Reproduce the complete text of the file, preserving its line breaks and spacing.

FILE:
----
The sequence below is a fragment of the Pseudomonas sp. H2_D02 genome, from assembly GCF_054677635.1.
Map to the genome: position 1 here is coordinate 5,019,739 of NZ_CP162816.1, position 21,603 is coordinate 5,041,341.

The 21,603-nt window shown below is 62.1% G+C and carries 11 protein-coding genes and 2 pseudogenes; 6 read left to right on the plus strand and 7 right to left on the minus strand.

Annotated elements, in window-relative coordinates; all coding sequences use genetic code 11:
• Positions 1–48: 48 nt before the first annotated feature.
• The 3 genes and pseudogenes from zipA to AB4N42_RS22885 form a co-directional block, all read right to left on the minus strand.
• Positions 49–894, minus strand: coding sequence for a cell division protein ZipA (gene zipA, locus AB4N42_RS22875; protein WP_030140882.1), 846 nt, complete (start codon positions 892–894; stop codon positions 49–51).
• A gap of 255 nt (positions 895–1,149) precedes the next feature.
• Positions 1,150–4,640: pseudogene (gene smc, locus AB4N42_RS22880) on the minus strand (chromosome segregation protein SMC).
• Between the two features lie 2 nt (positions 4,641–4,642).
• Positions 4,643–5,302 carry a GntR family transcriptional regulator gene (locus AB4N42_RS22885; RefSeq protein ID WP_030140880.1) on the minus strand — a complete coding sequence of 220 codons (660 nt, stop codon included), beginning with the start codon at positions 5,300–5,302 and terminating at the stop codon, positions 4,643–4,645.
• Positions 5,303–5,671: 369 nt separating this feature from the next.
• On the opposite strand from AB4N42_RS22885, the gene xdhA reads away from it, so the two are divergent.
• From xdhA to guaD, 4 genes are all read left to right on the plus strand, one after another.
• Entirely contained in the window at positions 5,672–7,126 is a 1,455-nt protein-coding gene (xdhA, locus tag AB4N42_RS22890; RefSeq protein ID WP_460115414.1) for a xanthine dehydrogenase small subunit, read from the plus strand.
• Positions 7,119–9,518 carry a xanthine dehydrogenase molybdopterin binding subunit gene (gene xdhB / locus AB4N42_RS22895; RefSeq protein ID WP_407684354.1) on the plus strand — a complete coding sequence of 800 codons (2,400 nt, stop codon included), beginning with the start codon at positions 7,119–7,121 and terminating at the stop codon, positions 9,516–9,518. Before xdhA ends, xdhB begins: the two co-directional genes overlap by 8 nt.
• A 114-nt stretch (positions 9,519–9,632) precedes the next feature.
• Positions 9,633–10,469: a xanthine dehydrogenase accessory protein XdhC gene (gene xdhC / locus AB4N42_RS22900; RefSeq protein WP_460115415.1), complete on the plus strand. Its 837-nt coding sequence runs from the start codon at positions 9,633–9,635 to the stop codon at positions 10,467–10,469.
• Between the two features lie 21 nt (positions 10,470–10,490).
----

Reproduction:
The sequence below is a fragment of the Pseudomonas sp. H2_D02 genome, from assembly GCF_054677635.1.
Map to the genome: position 1 here is coordinate 5,019,739 of NZ_CP162816.1, position 21,603 is coordinate 5,041,341.

The 21,603-nt window shown below is 62.1% G+C and carries 11 protein-coding genes and 2 pseudogenes; 6 read left to right on the plus strand and 7 right to left on the minus strand.

Annotated elements, in window-relative coordinates; all coding sequences use genetic code 11:
• Positions 1–48: 48 nt before the first annotated feature.
• The 3 genes and pseudogenes from zipA to AB4N42_RS22885 form a co-directional block, all read right to left on the minus strand.
• Positions 49–894, minus strand: coding sequence for a cell division protein ZipA (gene zipA, locus AB4N42_RS22875; protein WP_030140882.1), 846 nt, complete (start codon positions 892–894; stop codon positions 49–51).
• A gap of 255 nt (positions 895–1,149) precedes the next feature.
• Positions 1,150–4,640: pseudogene (gene smc, locus AB4N42_RS22880) on the minus strand (chromosome segregation protein SMC).
• Between the two features lie 2 nt (positions 4,641–4,642).
• Positions 4,643–5,302 carry a GntR family transcriptional regulator gene (locus AB4N42_RS22885; RefSeq protein ID WP_030140880.1) on the minus strand — a complete coding sequence of 220 codons (660 nt, stop codon included), beginning with the start codon at positions 5,300–5,302 and terminating at the stop codon, positions 4,643–4,645.
• Positions 5,303–5,671: 369 nt separating this feature from the next.
• On the opposite strand from AB4N42_RS22885, the gene xdhA reads away from it, so the two are divergent.
• From xdhA to guaD, 4 genes are all read left to right on the plus strand, one after another.
• Entirely contained in the window at positions 5,672–7,126 is a 1,455-nt protein-coding gene (xdhA, locus tag AB4N42_RS22890; RefSeq protein ID WP_460115414.1) for a xanthine dehydrogenase small subunit, read from the plus strand.
• Positions 7,119–9,518 carry a xanthine dehydrogenase molybdopterin binding subunit gene (gene xdhB / locus AB4N42_RS22895; RefSeq protein ID WP_407684354.1) on the plus strand — a complete coding sequence of 800 codons (2,400 nt, stop codon included), beginning with the start codon at positions 7,119–7,121 and terminating at the stop codon, positions 9,516–9,518. Before xdhA ends, xdhB begins: the two co-directional genes overlap by 8 nt.
• A 114-nt stretch (positions 9,519–9,632) precedes the next feature.
• Positions 9,633–10,469: a xanthine dehydrogenase accessory protein XdhC gene (gene xdhC / locus AB4N42_RS22900; RefSeq protein WP_460115415.1), complete on the plus strand. Its 837-nt coding sequence runs from the start codon at positions 9,633–9,635 to the stop codon at positions 10,467–10,469.
• Between the two features lie 21 nt (positions 10,470–10,490).